A Close Look at the First Generation Camaro—1967-69
In honor of the Camaro completing the final year of its fifth generation, Chevy interviewed five designers who have worked on the Camaro to reflect on the storied sports car’s five distinct eras.
“While Camaro has evolved with cultural and design trends, it has consistently represented the approachable, attainable sports car with an emphasis on fun that’s evident in its styling,” said Ed Welburn, vice president of GM Global Design and one of the five designers interviewed. “As a result, each generation of Camaro has evoked an emotional connection with enthusiasts – connections spanning 48 years, and five generations.”
Chevy begins the series (naturally) by focusing on the first generation Camaro, which only ran from 1967 to 1969.
“The Camaro should not have been a design success, as it was based on an existing architecture and admittedly hurried to market to address the personal coupe revolution occurring with Baby Boomer customers,” Welburn said. “However, the first-generation Camaro delivered a pure, classic proportion that will forever be regarded as one of the best-looking cars of its time. It was very lean and muscular, with comparatively minor embellishments for high-performance models. That was in contrast to some of the brasher competitors during the muscle car era, and it has helped the first-generation Camaro maintain timeless good looks.”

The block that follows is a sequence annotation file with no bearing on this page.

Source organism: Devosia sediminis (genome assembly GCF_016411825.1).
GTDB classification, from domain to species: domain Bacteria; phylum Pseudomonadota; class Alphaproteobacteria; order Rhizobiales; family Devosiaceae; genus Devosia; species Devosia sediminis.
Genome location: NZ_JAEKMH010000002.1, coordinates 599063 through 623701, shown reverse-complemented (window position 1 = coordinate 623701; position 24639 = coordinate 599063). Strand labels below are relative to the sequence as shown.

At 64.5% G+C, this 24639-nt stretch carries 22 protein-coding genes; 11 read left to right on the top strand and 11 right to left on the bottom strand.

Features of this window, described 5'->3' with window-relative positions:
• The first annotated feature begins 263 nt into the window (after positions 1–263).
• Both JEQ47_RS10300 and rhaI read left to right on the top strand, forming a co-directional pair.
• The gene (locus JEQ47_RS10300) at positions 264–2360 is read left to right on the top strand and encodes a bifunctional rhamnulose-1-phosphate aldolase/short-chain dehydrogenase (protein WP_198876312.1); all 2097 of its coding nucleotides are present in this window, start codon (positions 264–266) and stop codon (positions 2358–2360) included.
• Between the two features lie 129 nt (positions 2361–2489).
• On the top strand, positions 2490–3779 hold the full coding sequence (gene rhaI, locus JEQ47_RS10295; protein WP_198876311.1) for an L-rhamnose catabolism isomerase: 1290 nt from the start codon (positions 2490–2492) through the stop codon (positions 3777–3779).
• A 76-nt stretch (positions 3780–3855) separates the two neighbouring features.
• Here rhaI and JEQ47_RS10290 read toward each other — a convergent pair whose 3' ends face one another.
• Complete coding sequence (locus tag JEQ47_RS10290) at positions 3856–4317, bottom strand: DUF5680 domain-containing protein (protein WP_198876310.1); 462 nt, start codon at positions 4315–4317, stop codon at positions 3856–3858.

Of the three first-gen models produced, Welburn’s favorite is the 1969 Camaro:
“The 1969 model is the iconic Camaro to me,” said Welburn. “From the dual-plane grille design and speed lines stamped into the fenders and doors, it was original and distinctive. It didn’t borrow from any other design and all these years later, it still looks fresh.”
Here are the design analysis highlights Welburn noted about the first generation 1969 Chevy Camaro:
Every effort was made to make it appear wider, sleeker and more muscular
Character lines that trailed the wheel openings gave the car an aura of speed
The rear fenders were pulled out, giving the car a wider, more muscular flair
Dual-plane grille added visual interest to the nose and became a trademark of Camaro design
Wide taillights, with body-color sheet metal between them, exaggerated the car’s width
Simulated grilles forward of the rear fenders provided accent detail and became one of the 1969 Camaro’s focal styling cues
Chevrolet-signature “cowl induction” power bulge hood signified the muscle beneath it, from high-revving Small Block V-8 to high-torque Big Block V-8 engines.
Stay tuned, as we continue this series next month with the second generation Camaro, which ran from 1970 to 1981.
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